House Cuts $40 Billion in Food Stamps

Photo from lynnfriedman

Look around you, wherever you happen to be. In the office, on the bus home from work, at the post office, in the coffee shop, maybe waiting in line at the grocery store. Now, count off the number of people around you. One, two, three, four, five, six. Stop when you hit seven.

The House GOP wants that person to go hungry.

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You may think that reasoning is a bit dramatic, but it's not far from the truth. According to the latest stats, one in seven Americans utilize food stamps -- or, SNAP, in actual legislation parlance -- for at least a portion of their purchases. And the House GOP today pushed through a bill that cuts $40 billion (that's billion with a b) from the program over the next decade. So, while saying that "members of the GOP want one in seven Americans to go hungry" is a bit over the top, as of now, there's really no legitimate evidence to the contrary.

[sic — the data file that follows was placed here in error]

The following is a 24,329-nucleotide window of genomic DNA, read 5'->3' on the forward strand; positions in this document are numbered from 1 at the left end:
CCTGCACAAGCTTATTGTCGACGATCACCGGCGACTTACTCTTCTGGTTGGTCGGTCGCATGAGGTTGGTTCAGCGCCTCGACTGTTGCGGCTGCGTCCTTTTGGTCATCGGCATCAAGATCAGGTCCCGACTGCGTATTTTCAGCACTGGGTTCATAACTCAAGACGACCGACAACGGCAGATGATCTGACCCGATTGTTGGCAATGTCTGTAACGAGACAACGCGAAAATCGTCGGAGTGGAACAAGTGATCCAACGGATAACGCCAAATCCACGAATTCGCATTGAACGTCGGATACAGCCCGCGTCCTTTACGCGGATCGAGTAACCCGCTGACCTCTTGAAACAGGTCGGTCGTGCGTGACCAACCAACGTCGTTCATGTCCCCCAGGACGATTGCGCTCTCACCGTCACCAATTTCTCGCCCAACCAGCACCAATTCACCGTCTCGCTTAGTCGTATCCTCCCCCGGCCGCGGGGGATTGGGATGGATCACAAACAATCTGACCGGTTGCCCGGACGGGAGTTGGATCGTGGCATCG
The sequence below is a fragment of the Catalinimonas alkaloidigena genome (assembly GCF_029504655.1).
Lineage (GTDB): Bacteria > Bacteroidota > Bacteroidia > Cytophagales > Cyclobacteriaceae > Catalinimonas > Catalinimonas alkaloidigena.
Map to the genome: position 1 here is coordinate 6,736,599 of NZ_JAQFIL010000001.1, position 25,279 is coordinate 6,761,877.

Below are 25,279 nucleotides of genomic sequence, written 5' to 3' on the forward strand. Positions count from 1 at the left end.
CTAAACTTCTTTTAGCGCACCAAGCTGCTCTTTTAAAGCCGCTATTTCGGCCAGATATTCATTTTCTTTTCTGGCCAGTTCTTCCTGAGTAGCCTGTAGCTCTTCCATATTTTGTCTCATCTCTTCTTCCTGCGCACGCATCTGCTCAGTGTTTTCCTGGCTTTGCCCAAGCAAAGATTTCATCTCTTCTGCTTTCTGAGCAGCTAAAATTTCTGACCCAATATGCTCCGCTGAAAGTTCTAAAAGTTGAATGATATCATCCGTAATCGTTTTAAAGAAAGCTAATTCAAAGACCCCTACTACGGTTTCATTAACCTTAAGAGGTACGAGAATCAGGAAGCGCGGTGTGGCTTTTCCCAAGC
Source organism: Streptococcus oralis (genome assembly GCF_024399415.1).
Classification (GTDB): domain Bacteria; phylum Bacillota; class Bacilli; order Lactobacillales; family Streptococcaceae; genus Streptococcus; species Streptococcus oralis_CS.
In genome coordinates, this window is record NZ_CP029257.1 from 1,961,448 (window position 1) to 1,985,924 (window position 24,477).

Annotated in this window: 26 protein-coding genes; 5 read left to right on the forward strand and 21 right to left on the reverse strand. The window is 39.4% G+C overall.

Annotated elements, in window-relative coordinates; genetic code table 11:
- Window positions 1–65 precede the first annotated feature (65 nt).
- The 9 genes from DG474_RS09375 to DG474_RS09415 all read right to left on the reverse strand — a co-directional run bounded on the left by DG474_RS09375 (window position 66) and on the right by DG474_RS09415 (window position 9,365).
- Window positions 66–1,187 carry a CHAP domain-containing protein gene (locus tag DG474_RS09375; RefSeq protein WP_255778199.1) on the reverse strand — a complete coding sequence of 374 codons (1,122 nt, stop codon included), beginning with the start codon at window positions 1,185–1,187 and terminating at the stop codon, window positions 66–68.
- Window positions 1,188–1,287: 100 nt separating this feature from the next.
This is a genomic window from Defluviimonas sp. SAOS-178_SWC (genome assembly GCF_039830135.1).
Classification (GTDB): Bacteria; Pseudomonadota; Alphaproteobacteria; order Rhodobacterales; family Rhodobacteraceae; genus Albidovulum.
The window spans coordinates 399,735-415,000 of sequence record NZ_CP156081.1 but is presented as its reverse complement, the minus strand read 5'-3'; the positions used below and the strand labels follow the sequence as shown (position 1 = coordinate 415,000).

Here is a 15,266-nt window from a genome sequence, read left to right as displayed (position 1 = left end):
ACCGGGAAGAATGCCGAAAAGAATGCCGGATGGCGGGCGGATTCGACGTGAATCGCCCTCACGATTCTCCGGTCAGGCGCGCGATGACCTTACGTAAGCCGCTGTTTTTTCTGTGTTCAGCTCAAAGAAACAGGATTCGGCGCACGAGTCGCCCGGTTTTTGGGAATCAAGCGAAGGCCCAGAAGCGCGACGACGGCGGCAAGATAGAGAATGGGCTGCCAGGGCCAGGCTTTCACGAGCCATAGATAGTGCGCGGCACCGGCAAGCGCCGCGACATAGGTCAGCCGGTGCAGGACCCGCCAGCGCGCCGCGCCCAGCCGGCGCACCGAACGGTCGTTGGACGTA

Seeing as this news wasn't entirely surprising, everyone had their perfectly-honed rage-infused soundbites ready to go. The L.A. Times was just waiting for the official vote to take place before hitting "publish" on their op-ed piece.

Their big point:


As far as the Democrat side of the aisle is concerned with the massive cuts, shocker, they're certainly not in favor:

And from Democratic Rep. Jackie Speier:


The plan's passage -- which was passed in a 217-210 vote, with all Democrats voting against the measure -- also led a few Republicans to showcase some hesitation about the massive cuts:

But, simply to offer some kind of balance to this post, here's the GOP's point of view regarding why the cuts are necessary for all of the American people:

And apparently that "safety net" means that one in seven Americans are back to worrying how they're going to put food on their table.

If there's any consolation to these cuts getting passed, it's that the current makeup of the Senate will keep this vote from really doing a whole lot. When the bill reaches that chamber of Congress, the Democrat-led Senate is planning on getting rid of a substantial part of these cuts before reconciling back with in the House. But still, the message from the House GOP should be clear to voters by now:

Food is not a basic right for the American people.

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